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Key dates over November 1914

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Lives lost on this day: 7

18th November 1914 - Soldier in Lady's Blouse

Rolling casualty count: 511

1st Batt: St Avaast ‘A’ Lines: Germans still shelling behind our lines, 2 platoons of ‘B’ Coy shelled, 3 shells pitching into trench inflicting considerable casualties.

2nd Batt: Remained in dugouts on reserve. Snowing hard and freezing. Shelled but no casualties;

3rd Batt: Neuve Eglise: In billets, one company at 8pm to reserve to Suffolk Regt – Returned 6am 19th.

Col CM Edwards, commanding Depot, the Worcestershire Regt, would like to make known to all who are interested in the welfare of the British soldiers, that Cardigan jackets are most urgently required for men who have been sent home from the front wounded, and who now, fit for their duty, are again returning to their Battalions. If sent to Norton Barracks, Col Edwards will personally distribute these Cardigans to the men of the Worcestershire Regiment.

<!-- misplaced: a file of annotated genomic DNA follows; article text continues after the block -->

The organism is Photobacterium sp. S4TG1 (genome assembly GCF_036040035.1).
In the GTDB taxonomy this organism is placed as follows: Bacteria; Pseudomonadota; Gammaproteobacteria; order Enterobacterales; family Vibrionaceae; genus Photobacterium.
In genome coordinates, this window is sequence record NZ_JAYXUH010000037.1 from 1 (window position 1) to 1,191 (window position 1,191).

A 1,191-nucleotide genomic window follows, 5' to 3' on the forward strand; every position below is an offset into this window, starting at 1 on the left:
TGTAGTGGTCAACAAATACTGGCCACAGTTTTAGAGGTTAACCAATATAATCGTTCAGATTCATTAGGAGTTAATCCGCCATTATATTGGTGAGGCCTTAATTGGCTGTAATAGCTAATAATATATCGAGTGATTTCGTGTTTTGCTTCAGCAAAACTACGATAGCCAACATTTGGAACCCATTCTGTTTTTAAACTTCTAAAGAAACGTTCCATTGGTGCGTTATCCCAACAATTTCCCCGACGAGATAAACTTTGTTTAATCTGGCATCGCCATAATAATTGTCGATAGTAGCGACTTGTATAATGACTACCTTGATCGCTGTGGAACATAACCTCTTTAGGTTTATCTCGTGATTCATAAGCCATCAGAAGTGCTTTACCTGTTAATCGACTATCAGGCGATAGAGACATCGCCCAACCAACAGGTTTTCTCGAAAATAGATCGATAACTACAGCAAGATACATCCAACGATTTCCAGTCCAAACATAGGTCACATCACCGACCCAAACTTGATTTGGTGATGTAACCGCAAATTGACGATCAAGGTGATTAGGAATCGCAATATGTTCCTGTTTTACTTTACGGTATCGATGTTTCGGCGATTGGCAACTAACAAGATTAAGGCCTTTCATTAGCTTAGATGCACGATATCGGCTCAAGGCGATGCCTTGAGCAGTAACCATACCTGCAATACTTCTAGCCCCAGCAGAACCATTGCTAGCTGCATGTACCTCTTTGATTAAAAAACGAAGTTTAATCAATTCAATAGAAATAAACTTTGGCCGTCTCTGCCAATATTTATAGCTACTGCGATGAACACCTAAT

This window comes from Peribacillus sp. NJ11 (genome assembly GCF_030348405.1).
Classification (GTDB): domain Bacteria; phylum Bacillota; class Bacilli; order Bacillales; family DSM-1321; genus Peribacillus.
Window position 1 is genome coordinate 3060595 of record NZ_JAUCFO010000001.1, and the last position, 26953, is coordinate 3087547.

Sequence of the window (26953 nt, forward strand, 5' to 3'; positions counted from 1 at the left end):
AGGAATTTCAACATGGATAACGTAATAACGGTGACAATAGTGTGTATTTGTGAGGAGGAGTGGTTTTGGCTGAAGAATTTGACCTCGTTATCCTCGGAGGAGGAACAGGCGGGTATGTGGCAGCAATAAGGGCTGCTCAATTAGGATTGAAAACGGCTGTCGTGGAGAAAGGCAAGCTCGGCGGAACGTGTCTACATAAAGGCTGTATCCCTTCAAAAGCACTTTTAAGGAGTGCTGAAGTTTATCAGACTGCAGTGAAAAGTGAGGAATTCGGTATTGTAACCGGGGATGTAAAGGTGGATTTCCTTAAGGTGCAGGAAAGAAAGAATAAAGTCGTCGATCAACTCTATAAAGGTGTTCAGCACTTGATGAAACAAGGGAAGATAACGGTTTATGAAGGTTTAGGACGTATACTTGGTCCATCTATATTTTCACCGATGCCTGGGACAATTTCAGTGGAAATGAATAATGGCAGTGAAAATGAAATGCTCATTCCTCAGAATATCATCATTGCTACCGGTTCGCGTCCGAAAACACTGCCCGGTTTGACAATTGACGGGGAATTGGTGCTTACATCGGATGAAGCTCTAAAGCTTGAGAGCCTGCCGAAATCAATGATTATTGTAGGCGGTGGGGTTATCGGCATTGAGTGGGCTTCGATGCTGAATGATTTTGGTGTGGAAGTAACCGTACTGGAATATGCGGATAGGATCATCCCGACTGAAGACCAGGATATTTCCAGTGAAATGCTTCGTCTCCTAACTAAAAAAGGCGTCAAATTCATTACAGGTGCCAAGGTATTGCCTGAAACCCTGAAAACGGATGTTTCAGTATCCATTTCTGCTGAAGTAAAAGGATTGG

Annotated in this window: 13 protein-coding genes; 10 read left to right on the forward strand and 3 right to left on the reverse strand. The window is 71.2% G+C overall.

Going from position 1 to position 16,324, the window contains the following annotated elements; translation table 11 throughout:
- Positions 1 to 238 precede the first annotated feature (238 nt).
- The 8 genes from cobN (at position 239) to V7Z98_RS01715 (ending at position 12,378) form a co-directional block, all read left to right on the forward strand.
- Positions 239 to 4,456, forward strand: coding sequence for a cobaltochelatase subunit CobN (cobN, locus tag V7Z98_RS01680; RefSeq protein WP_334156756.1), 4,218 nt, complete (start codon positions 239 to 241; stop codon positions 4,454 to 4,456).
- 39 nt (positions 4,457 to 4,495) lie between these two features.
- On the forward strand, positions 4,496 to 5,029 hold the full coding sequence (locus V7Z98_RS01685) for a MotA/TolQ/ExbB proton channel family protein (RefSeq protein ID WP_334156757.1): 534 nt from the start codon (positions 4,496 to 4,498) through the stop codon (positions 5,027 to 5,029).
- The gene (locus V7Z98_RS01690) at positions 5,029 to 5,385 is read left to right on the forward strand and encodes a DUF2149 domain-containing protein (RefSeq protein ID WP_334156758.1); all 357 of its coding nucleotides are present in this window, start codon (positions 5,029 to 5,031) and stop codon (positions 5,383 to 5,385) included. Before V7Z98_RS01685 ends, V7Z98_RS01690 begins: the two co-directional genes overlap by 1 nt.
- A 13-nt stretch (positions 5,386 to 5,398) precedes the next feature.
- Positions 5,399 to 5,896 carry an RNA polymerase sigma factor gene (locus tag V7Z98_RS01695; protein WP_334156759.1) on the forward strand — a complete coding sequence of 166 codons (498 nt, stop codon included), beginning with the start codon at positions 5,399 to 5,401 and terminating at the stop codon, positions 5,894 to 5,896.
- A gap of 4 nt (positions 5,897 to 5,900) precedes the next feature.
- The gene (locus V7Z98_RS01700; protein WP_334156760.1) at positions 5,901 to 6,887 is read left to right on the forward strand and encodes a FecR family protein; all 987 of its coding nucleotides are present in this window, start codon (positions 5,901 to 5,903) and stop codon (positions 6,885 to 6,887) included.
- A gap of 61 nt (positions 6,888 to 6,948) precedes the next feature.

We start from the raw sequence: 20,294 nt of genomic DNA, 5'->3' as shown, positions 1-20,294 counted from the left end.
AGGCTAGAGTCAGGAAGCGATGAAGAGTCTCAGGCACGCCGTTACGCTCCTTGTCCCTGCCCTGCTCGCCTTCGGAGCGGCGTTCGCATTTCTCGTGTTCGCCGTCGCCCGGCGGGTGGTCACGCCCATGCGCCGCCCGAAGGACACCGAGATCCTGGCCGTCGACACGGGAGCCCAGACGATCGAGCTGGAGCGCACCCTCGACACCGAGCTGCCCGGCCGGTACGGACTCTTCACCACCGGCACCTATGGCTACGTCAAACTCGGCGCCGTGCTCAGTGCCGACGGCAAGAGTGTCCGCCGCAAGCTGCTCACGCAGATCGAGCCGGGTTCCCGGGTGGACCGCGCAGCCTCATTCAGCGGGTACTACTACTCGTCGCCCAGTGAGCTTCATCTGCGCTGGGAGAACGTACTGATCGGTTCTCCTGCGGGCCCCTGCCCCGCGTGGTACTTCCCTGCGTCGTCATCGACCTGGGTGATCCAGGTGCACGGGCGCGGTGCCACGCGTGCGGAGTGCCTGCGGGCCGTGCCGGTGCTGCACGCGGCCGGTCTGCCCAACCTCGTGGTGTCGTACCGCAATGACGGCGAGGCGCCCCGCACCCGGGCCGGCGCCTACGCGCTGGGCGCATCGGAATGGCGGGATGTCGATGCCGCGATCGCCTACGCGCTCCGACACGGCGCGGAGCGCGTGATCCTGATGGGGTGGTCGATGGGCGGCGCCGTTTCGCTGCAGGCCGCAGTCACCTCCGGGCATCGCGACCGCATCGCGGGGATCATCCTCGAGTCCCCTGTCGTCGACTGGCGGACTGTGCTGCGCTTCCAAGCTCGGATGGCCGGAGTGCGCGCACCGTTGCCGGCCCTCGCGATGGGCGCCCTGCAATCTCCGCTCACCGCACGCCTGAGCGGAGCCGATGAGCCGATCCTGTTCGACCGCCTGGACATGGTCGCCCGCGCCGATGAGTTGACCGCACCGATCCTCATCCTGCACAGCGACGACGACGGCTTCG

Worcester Soldier Wearing Lady’s Blouse; Pte W Norcott, of the 2nd Worcesters, in a letter to his sister at 37, St George’s Lane N., says he would be much obliged if she could send him two shirts, observing that she would be surprised to hear that he is wearing a woman’s blouse, for he could not get anything else. Socks he was not in need of, for he had plenty.

The patriotism of members of the Automobile Association and Motor Union is well evidenced in Warwickshire and Worcestershire, where, in response to an appeal for cars for the transport of recruits, no less than 300 promises were forthcoming within a week. This number, however, excellent though it be, does not suffice for all purposes. Owners of motor cars in these two counties anxious and willing to assist in furthering recruitment are earnestly requested to forward their names and addresses, with particulars as to their cars, telephone number, etc. to the Midland Office of the Automobile Association, Central House, New Street, Birmingham.

Lance-Corpl McNally, mentioned in despatches, has been sent home to recover from wounds. He is now fit again. He was a stretcher bearer at the front, and his distinction was gained for carrying wounded to safety whilst under heavy fire. It was whilst doing this work that he was himself struck. Company-Sergt.-Major Murphy said that McNally was the best cross-country runner in the 3rd Battalion and the second best at Tidworth garrison.

Information researched by Sue Redding